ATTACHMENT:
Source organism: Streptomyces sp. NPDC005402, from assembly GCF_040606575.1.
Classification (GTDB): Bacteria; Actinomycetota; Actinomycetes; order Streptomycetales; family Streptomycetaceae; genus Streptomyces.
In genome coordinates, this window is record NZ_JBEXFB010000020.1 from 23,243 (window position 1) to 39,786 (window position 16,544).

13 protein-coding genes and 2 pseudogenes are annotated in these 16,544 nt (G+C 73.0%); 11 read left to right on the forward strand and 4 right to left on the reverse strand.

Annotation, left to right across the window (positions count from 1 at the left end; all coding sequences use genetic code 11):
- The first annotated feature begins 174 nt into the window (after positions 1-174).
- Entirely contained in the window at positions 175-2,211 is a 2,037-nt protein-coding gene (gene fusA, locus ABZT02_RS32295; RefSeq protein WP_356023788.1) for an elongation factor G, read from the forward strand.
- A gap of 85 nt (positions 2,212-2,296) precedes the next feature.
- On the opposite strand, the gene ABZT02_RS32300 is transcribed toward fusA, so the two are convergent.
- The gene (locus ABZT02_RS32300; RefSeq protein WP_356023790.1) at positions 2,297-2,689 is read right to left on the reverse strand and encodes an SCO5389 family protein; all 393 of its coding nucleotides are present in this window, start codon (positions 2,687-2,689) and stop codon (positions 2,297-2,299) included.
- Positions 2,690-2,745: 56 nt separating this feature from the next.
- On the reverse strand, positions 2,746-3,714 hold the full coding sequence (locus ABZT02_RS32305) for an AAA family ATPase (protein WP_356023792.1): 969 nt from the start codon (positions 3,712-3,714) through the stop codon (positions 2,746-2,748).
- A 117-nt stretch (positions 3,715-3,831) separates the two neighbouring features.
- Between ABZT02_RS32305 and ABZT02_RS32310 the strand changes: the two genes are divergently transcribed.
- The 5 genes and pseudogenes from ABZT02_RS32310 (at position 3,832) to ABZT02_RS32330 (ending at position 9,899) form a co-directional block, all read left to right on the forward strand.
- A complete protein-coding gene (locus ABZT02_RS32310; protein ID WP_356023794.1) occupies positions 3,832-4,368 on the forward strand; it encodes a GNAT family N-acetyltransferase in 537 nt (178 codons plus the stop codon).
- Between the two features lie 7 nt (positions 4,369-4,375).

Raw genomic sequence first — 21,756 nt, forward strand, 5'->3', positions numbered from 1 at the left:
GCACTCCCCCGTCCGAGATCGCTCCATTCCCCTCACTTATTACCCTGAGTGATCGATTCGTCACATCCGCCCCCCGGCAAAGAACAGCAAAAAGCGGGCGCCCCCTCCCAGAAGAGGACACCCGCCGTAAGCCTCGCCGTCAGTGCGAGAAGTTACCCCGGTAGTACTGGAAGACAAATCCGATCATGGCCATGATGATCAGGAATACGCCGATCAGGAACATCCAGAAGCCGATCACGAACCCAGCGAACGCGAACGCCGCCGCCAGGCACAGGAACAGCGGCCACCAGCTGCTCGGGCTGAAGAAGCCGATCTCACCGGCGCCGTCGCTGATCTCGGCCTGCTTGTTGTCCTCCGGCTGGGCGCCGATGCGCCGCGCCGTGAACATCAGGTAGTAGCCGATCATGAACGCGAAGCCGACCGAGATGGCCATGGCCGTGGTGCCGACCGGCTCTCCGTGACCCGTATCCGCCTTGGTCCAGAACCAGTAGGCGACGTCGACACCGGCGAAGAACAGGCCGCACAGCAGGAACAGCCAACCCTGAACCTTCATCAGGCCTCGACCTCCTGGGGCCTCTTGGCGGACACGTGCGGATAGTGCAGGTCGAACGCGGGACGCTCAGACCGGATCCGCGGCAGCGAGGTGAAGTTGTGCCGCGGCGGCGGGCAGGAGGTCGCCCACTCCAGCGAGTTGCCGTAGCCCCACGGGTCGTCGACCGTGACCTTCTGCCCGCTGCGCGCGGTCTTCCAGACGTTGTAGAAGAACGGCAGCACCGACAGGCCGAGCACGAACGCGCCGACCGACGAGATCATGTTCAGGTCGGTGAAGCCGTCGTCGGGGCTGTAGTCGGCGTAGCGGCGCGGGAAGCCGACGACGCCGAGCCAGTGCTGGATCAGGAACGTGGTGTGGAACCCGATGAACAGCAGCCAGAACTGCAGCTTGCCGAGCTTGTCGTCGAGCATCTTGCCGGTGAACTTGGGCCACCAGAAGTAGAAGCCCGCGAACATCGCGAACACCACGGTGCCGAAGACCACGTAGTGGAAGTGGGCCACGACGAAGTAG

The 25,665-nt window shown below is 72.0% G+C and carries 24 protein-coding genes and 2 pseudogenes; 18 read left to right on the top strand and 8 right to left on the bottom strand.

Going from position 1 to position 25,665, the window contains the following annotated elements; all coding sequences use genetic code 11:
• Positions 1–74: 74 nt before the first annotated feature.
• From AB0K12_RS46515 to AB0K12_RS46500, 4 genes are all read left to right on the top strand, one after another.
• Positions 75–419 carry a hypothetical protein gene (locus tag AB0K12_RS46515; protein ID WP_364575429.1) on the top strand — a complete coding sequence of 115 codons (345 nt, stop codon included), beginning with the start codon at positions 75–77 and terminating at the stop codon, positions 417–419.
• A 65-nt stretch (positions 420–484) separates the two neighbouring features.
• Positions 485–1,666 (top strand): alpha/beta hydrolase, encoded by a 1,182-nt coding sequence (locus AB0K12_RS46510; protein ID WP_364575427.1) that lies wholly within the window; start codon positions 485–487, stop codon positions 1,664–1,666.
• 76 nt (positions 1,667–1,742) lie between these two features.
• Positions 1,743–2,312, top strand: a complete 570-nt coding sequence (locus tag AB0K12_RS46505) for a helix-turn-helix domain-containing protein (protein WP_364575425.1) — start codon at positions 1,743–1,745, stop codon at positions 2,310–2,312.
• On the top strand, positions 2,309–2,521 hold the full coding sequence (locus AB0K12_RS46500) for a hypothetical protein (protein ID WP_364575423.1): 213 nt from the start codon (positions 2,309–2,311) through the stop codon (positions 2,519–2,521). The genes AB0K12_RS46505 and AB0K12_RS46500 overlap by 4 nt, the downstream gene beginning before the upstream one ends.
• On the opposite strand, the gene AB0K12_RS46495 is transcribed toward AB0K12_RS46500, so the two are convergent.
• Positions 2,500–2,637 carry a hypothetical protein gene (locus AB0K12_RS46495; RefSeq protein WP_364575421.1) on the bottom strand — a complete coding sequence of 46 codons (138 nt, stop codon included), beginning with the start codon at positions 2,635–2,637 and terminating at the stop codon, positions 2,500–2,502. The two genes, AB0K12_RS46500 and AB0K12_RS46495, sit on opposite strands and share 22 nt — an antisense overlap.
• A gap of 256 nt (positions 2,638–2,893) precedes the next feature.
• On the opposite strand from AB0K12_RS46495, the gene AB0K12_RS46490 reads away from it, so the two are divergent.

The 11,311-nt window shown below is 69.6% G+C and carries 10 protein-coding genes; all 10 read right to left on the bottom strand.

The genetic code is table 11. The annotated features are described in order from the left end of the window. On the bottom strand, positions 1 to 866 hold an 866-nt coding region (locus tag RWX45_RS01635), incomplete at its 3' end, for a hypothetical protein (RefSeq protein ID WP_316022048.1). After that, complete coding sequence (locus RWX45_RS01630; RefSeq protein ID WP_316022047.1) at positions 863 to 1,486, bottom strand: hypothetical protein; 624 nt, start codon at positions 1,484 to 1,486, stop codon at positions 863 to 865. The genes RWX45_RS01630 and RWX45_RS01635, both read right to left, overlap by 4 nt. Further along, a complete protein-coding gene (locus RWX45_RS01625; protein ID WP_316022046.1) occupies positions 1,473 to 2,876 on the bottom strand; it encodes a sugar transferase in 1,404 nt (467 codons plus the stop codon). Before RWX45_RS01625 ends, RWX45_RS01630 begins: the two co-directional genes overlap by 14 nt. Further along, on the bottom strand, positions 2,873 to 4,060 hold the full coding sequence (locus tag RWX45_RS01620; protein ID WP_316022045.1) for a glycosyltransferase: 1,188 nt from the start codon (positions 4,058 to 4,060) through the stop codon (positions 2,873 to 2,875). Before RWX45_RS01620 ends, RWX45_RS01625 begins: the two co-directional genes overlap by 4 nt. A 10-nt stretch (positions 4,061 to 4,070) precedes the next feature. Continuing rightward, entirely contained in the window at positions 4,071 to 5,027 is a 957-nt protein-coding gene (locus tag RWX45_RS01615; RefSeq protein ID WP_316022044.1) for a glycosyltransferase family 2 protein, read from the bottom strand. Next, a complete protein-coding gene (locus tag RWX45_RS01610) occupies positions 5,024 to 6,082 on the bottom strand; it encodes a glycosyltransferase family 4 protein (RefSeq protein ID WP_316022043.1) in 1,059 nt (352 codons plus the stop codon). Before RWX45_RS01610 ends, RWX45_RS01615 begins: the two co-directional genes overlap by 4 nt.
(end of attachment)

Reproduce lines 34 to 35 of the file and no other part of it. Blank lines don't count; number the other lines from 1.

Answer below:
The 11,311-nt window shown below is 69.6% G+C and carries 10 protein-coding genes; all 10 read right to left on the bottom strand.

The genetic code is table 11. The annotated features are described in order from the left end of the window. On the bottom strand, positions 1 to 866 hold an 866-nt coding region (locus tag RWX45_RS01635), incomplete at its 3' end, for a hypothetical protein (RefSeq protein ID WP_316022048.1). After that, complete coding sequence (locus RWX45_RS01630; RefSeq protein ID WP_316022047.1) at positions 863 to 1,486, bottom strand: hypothetical protein; 624 nt, start codon at positions 1,484 to 1,486, stop codon at positions 863 to 865. The genes RWX45_RS01630 and RWX45_RS01635, both read right to left, overlap by 4 nt. Further along, a complete protein-coding gene (locus RWX45_RS01625; protein ID WP_316022046.1) occupies positions 1,473 to 2,876 on the bottom strand; it encodes a sugar transferase in 1,404 nt (467 codons plus the stop codon). Before RWX45_RS01625 ends, RWX45_RS01630 begins: the two co-directional genes overlap by 14 nt. Further along, on the bottom strand, positions 2,873 to 4,060 hold the full coding sequence (locus tag RWX45_RS01620; protein ID WP_316022045.1) for a glycosyltransferase: 1,188 nt from the start codon (positions 4,058 to 4,060) through the stop codon (positions 2,873 to 2,875). Before RWX45_RS01620 ends, RWX45_RS01625 begins: the two co-directional genes overlap by 4 nt. A 10-nt stretch (positions 4,061 to 4,070) precedes the next feature. Continuing rightward, entirely contained in the window at positions 4,071 to 5,027 is a 957-nt protein-coding gene (locus tag RWX45_RS01615; RefSeq protein ID WP_316022044.1) for a glycosyltransferase family 2 protein, read from the bottom strand. Next, a complete protein-coding gene (locus tag RWX45_RS01610) occupies positions 5,024 to 6,082 on the bottom strand; it encodes a glycosyltransferase family 4 protein (RefSeq protein ID WP_316022043.1) in 1,059 nt (352 codons plus the stop codon). Before RWX45_RS01610 ends, RWX45_RS01615 begins: the two co-directional genes overlap by 4 nt.